(Bloomberg) -- Federal aviation safety officials are investigating a Southwest Airlines Co. flight that experienced an unusual rolling that may be linked to a damaged backup power control unit.

The Boeing Co. 737 Max 8 aircraft landed safely and there were no injuries among the 181 people on the flight between Phoenix and Oakland, according to information from the Federal Aviation Administration. Both the agency and the National Transportation Safety Board are looking into the May 25 incident, which happened at 34,000 feet.

The plane experienced what is known as a “Dutch roll” before pilots regained control, the FAA said in a statement. Such movement involves tail “wagging” and rocking from side to side, and is named after the motion of a Dutch skating technique. An inspection after the flight revealed damage to a standby power unit and to “structural components,” the safety agencies said.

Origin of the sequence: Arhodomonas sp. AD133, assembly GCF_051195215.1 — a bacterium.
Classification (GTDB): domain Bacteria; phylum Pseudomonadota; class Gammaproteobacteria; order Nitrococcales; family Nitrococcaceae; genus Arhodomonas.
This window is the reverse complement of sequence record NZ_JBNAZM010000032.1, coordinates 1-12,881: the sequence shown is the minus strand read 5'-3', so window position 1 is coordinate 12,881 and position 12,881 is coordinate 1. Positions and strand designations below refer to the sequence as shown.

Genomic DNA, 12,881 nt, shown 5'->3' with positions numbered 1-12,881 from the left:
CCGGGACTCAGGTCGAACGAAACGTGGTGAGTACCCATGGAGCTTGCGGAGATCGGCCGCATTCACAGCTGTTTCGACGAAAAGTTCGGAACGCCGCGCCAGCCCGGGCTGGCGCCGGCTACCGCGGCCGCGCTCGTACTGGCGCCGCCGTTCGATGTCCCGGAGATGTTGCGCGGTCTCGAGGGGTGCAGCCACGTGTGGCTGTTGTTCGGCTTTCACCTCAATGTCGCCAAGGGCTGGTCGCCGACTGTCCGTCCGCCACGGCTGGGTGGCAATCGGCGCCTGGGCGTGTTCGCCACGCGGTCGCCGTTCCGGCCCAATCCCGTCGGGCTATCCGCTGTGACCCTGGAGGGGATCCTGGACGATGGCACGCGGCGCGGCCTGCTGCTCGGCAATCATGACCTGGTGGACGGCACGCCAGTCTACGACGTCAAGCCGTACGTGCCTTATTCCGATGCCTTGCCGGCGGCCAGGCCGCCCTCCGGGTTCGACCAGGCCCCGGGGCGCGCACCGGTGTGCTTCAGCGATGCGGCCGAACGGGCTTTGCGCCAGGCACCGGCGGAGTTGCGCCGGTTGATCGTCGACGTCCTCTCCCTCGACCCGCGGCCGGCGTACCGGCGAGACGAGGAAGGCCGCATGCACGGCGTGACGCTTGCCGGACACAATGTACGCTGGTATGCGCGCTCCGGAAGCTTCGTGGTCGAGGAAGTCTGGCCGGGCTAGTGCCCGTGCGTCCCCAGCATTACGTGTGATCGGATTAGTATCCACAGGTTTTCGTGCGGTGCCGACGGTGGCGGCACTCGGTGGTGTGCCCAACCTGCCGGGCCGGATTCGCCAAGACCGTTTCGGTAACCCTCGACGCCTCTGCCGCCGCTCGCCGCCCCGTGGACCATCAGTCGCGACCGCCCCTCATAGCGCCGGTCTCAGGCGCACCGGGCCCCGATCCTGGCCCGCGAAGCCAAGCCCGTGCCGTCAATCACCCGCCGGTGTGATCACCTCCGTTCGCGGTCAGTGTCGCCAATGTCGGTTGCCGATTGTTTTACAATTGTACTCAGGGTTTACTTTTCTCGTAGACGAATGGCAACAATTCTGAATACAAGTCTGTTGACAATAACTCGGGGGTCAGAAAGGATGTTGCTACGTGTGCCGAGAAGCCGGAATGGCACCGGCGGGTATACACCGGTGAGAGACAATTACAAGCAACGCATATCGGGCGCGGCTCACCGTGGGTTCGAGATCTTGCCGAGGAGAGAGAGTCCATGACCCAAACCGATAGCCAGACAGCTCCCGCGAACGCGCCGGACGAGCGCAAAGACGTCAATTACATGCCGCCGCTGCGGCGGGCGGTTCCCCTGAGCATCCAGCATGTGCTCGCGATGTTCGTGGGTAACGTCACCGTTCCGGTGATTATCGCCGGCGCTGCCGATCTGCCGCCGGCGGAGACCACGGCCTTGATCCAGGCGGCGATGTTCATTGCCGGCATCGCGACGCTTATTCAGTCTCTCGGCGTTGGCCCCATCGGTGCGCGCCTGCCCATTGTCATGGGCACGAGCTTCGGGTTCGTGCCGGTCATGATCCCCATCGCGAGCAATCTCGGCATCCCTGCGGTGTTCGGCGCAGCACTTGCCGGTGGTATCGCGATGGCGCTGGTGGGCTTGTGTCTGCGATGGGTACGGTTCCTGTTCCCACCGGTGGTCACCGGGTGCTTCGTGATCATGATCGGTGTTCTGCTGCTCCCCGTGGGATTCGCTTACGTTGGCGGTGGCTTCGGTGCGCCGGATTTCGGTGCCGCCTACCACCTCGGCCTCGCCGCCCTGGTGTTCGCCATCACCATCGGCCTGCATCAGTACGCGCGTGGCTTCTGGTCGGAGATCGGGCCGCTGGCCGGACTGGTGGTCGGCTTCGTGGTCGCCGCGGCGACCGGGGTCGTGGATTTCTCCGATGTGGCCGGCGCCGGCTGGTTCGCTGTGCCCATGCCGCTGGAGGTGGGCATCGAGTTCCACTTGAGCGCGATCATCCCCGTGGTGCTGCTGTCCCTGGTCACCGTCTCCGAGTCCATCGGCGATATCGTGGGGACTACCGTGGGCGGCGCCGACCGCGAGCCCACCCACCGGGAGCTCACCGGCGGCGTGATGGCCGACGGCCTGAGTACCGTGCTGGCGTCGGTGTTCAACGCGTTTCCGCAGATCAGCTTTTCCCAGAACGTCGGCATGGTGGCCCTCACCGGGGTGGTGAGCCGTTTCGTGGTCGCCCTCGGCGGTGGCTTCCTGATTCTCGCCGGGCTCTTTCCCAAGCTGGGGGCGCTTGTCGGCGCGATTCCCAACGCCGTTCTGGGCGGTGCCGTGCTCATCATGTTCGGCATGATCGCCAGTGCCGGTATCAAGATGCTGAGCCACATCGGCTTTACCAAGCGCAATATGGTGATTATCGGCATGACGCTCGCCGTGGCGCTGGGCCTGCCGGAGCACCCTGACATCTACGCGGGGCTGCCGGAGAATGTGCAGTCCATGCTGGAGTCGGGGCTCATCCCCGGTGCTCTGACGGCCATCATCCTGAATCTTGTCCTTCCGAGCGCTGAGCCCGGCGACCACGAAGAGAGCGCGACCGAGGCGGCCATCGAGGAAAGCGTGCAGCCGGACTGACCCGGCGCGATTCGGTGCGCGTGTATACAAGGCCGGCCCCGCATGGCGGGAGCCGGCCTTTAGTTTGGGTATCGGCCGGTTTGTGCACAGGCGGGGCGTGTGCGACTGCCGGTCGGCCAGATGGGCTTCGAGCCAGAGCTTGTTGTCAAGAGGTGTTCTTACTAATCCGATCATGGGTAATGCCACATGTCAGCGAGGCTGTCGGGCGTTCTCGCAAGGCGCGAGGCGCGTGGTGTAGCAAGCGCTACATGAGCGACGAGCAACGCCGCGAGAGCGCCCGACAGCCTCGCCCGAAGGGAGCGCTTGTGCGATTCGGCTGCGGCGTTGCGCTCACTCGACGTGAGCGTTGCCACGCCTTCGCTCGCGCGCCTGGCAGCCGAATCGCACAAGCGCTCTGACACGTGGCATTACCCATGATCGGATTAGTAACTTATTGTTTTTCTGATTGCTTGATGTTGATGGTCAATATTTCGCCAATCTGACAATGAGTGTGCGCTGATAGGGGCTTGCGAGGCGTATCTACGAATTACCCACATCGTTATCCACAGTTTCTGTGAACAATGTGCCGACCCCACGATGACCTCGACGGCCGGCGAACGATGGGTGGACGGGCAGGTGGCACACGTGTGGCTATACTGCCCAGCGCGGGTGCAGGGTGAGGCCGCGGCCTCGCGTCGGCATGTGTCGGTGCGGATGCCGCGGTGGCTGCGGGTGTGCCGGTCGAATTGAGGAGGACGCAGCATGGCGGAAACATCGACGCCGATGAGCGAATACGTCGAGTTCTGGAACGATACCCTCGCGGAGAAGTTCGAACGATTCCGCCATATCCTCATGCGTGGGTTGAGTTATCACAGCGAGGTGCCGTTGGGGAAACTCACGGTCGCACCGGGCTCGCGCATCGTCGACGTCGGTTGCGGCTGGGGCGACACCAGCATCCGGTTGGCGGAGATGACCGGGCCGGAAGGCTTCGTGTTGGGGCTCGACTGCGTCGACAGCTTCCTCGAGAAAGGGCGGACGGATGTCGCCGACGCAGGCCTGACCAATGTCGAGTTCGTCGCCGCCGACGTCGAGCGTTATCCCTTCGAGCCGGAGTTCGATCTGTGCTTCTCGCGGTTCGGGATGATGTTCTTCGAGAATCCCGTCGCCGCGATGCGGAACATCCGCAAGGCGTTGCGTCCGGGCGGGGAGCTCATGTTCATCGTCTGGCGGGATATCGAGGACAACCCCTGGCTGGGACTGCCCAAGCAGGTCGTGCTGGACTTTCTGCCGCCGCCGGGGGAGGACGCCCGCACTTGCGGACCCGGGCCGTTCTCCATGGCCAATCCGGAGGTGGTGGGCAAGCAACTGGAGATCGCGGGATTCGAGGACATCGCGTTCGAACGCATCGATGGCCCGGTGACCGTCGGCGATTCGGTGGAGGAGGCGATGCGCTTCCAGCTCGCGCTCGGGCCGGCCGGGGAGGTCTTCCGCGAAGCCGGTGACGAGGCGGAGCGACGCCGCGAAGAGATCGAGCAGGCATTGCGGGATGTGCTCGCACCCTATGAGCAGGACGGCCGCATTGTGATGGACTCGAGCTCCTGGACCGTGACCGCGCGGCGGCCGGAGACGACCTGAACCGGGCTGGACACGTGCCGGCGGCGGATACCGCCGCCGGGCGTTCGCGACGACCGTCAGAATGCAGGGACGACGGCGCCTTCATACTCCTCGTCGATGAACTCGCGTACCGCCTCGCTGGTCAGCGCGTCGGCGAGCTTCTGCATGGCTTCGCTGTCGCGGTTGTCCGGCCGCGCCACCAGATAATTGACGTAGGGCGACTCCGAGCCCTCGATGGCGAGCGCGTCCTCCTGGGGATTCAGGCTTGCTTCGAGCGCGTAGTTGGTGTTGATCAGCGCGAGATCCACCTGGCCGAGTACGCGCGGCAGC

“Other airlines have not reported similar issues,” the FAA said. 

The NTSB will use information from the plane’s digital flight data recorder to determine the length and severity of the event, the agency said in a statement Friday. The cockpit voice recorder is limited to two hours of audio and was overwritten, making it unavailable.

Southwest said it’s working with both agencies on the investigation, and the NTSB said it expects to issue a preliminary report within 30 days.

Separately Friday, Bloomberg reported that a Southwest flight in April plunged to within 400 feet of the ocean off the coast of Hawaii before the flight crew pulled up and landed safely. The FAA said it’s investigating the incident.

(Updates with details from NTSB statement in fifth paragraph)

©2024 Bloomberg L.P.